That's true. And this is something, if anyone on the line is not a sales professional, I want to generalize that to all internet communication really, all communication in general, if you're just constantly asking people for updates, if you ever find yourself sending an email saying, “Just checking in,” or, “Just wanted to pick your brain,” or, “Just following up,” you're not adding value. It's when you give to people that you build relationships that will actually be productive.
I'll use that analogy. Kyle just bought a brand-new Corvette. He came over and he showed it to me and my first question is, “So you’re going to let me drive it?” And he's like, “What? No, no, no.” If you want to drive that Corvette, clean the tires for him, then ask him to then go drive the car.
Absolutely. I don't actually have a Corvette but if anyone wants to come clean the wheels on my Honda, I'll let you drive it. Gordon asks, what do you think of the LinkedIn SSI score for measurement?
It is an indicator. It is a form of indication that you are moving in the right direction. If you are using it as your litmus test, as your baseline to success, you're sorely mistaken as to what is measurement of success. What is measurement of success is pipeline of revenue. It's the only thing that matters. But as an early indicator SSI score because it's broken into four categories made up of very important elements to you becoming a social seller, it's a great way of you comparing yourself against you and your peers. That's it. That's what it does.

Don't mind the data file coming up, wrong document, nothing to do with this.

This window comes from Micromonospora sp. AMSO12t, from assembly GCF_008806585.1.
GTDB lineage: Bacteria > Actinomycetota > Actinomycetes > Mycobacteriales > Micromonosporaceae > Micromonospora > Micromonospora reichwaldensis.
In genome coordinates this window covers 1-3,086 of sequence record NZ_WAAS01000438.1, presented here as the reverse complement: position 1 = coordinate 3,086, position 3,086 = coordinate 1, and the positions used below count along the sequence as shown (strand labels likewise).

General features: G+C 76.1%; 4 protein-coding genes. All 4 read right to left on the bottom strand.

Awesome. Jill asks, what is the best tool to transcribe and record sales convos. Yeah.
To transcribe and record sales conversations?
Anything speech to text. When I started doing content I used Dragon Dictation as an example. There's all kinds of free software, and Dragon might be paid, I can't even remember, that you'll be able to use. When it comes to recording video-based sales conversations and sharing with the customer, our preference is we use a tool called Vidyard ViewedIt because it allows me to not only create video like Kyle and I are talking now, but I can do screen in screen. So I could be sharing insights on one part of the screen, and then they're also seeing me. So I'm humanizing and then synthesizing a great article and kind of showing them what they should read and why and what it means to them.
Awesome. That seems to be the end of our questions. Jamie, thanks again so much for being here. Everyone on the line, check out his book, Social Selling Mastery. Oh, here's one last question coming via Pony Express here. How do you social sell in a place that is socially inactive?